Fidgeting with his revolver earned George Foster a dubious and obscure footnote in Civil War history.
By summer 1864, Confederate agents based in Canada dreamed and schemed about carrying the war to the Union home front. Still a British possession, Canada was a neutral territory across which Confederate and Union spies and counterspies danced —
— and Saint John, New Brunswick was a hotbed of international intrigue.
There the American Consul James Quay Howard, like his counterparts elsewhere, sometimes had little trouble keeping tabs on suspected Southern spies. Loquacity ran rampant among Confederate agents conspiring from Halifax to Toronto; on his family’s farm near Saint John, a talkative William Collins revealed his secret-agent status to his older sister, Mary Anne, a misstep that ruined a planned cross-border raid.
The Collinses had emigrated from County Tyrone in Ireland to New Brunswick in 1843. Mary Anne remained in New Brunswick, William traveled to New York before settling in Mississippi, and brother John studied theology at a Maine seminary.
By 1864, Rev. John Collins pastored a Methodist church at York. After William Collins told Mary Anne about the impending raid on Maine, she sent John a warning letter. He decamped to Saint John to beg William not to attack Maine.
When William demurred, John Collins warned Howard about the proposed raid on Calais. From another source, Howard learned the raid’s details.
A Mississippi infantry veteran, William Collins planned to lead 15 to 30 men across the St. Croix River, rob the Calais Bank, and burn the supposedly undefended city. Howard telegraphed the bank’s cashier, Joseph Lee, that 14 men “in [a] lead-colored sail and row boat” had left Saint John for Calais,” with plans to “touch at Robbinston.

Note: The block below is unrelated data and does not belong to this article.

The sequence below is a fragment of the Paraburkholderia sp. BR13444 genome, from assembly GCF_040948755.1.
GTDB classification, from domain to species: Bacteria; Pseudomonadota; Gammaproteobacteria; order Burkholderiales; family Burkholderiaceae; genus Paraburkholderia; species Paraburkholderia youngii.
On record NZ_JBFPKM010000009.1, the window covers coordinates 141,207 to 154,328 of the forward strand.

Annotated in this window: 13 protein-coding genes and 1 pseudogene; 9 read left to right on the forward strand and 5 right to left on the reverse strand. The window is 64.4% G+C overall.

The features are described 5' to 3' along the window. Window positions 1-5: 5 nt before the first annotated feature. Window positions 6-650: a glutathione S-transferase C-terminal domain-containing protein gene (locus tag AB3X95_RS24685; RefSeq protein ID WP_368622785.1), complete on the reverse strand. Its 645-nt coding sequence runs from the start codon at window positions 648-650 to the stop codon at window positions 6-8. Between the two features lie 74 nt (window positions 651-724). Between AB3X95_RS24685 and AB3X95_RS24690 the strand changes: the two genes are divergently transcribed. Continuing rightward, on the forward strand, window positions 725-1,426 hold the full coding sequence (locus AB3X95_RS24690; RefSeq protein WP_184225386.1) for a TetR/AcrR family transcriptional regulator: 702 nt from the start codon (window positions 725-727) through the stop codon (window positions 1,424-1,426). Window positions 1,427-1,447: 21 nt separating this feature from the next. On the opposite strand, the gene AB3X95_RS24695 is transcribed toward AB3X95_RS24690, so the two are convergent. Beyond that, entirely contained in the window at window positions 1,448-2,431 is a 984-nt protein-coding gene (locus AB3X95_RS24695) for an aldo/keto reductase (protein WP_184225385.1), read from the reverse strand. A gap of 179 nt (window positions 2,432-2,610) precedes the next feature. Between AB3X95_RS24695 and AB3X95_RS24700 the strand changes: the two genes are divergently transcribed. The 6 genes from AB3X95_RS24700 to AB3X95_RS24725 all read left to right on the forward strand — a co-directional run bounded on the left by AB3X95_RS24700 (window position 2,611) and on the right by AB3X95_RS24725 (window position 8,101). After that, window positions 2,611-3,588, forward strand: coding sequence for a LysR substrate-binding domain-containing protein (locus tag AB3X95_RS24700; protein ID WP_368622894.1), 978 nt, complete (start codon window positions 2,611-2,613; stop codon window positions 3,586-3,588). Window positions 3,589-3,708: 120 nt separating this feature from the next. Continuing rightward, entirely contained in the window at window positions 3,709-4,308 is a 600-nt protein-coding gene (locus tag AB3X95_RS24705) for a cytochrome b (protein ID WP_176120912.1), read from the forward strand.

“Intention was to rob your bank in daytime. If they have not been alarmed, you can apprehend them quietly in the bank,” Howard signaled.
His warning telegram arrived only two hours before Collins made his move in downtown Calais.
“It was known for several days previous that a raid of some kind was in contemplation by rebel roughs who had recently left St. John,” the St. Croix Herald trumpeted in its July 19 “Extra” edition. “By means of the vigilant efforts” of Consul Howard, “the people here [in Calais] were enabled to prepare a suitable reception for the invaders.”
Armed men appeared in Calais as “a portion of Capt. [B.M.] Flint’s Company of State Guards was detailed for service” and “pickets were stationed at different points to give the alarm,” the Herald reported.
About noon on Monday, July 18, Collins and three comrades — William Daymond, Francis Xavier Jones, and William Philips — approached the bank. The other Confederates had evidently developed cold feet, as events soon suggested.
Collins, Jones, and Philips entered the bank. Stepping to the counter and throwing gold coins at Lee, Collins announced that he wanted to exchange the coins for a new Union paper currency called “greenbacks.” Jones and Philips assumed their positions, then Lee noticed “that his (Collins’) hand glided suspiciously toward a revolver in his side pocket,” the St. Croix Herald reported.
Lee sounded a warning; “the guards rushed in, seized the three men and escorted them in triumph to the Municipal Court Room,” the paper noted.
Gilbert Foster, the co-owner of Foster & Nelson, joined the fracas; he met “with an accident while the prisoners were being apprehended,” the Herald reported. “A cartridge was lodged in his foot by the accidental discharge of a revolver.”
State Guards searched the prisoners; Capt. W.B. Taylor discovered in Collins’ pocket a rolled-up Confederate flag, A deep blue embroidered with white letters, the banner —which Collins claimed he had flown over Calais before heading to the bank — proclaimed, “The Confederacy For Ever, To Defend Her Rights[,] From Homes and Friends We’ll Sever.”